Soviet Reasons to Leave
The reasons, according to informed Soviet sources, were straightforward:
-- The war was unwinnable militarily, and prospects for a political solution were almost nil as long as Soviet troops remained to fight on behalf of the Kabul government.
-- The Afghan regime had failed to develop sufficient popular support for its socialist program, and its only real hope was drawing other parties into the government and making peace with the moujahedeen .
-- The Soviet Union felt that it could no longer afford to bear the political and economic costs of such a prolonged conflict, the purpose of which was being questioned increasingly by its own people.
-- Moscow's foreign policy priorities, including better relations with the United States, Western Europe and China, were being hampered by the continuing war, and the Soviet image in the Third World had been tarnished as well.
"In the end, the Politburo decision was unanimous," a foreign policy adviser to the government said in Moscow. "The question then was why it had taken us so long to wake up to the realities of the situation. . . .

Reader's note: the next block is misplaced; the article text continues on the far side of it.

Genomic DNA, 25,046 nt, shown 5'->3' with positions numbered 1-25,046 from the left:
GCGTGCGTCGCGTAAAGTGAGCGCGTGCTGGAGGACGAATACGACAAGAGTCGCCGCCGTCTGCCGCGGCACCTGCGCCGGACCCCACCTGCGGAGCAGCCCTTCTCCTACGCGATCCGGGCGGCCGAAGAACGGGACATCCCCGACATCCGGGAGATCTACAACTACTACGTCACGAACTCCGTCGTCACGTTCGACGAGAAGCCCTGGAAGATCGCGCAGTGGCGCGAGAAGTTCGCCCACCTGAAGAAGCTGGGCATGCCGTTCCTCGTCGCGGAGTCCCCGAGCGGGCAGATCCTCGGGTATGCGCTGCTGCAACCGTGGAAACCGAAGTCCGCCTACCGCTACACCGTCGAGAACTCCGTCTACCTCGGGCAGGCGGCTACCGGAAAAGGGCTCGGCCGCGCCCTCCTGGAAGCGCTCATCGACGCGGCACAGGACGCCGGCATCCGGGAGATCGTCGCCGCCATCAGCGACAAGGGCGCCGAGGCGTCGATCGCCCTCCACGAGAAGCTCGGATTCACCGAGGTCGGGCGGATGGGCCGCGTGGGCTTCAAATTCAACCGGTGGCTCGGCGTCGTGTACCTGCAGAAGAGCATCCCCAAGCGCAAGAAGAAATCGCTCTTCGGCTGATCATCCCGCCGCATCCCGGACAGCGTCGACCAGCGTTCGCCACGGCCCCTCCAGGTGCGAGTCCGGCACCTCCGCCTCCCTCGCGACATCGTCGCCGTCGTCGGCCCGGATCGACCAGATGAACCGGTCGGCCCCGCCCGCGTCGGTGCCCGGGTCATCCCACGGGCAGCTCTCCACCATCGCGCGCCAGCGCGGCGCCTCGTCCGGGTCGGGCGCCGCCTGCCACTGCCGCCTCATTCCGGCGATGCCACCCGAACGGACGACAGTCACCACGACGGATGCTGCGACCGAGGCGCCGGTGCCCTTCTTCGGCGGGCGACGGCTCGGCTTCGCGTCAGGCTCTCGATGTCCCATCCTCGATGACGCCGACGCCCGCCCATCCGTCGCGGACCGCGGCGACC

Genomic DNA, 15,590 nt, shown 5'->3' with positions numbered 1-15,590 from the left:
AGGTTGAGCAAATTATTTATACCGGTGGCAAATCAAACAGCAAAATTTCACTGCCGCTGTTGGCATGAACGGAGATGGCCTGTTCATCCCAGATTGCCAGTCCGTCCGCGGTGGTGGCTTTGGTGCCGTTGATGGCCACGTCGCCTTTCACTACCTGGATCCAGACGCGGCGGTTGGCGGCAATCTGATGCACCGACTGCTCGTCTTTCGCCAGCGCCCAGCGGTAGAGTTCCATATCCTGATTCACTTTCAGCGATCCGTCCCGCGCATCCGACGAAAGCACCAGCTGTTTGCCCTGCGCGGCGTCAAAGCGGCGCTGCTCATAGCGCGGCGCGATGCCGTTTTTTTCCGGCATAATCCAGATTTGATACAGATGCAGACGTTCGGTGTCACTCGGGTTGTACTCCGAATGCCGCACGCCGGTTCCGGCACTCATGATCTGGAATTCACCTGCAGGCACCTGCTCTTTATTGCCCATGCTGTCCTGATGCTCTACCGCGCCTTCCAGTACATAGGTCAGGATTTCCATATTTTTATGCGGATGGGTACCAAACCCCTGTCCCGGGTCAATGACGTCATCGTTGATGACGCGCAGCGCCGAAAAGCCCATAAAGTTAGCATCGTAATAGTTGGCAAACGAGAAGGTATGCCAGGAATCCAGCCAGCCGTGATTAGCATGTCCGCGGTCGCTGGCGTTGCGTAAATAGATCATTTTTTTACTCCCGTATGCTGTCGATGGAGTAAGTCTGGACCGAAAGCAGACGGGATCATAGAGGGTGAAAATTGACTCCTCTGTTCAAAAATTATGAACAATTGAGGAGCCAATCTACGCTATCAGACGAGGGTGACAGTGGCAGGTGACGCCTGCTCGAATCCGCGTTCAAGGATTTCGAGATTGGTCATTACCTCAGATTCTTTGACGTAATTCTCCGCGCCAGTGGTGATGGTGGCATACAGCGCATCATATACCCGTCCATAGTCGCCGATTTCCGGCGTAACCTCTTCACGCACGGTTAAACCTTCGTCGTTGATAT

"This is an example of what we call 'new political thinking.' People might have been unhappy about our being in Afghanistan, but everyone assumed we had to be there, that it was our duty. . . . Gorbachev asked why, and what were the other options."
Re-Examining Old Policies
Gorbachev, who was a non-voting member of the Politburo when Brezhnev and four or five other senior members decided to intervene here, did not feel bound by those previous decisions, the adviser explained, because they "reflected the old thinking . . . and he had resolved, and had party backing, to re-examine all the old policies."
"Maybe this revolution doesn't have enough local roots to be a real socialist revolution," Gerasimov remarked, reflecting the Soviet view that they had been deluded by a Communist label and Marxist rhetoric here--and their own desire to accelerate the spread of socialism worldwide.
Support for the withdrawal has grown in the Soviet Union with reports in the Soviet press recently that the Afghan government has little popular support, that its socialist policies have antagonized much of the country's population, that Soviet specialists had opposed the original decision to intervene and that Soviet troops were not winning the war.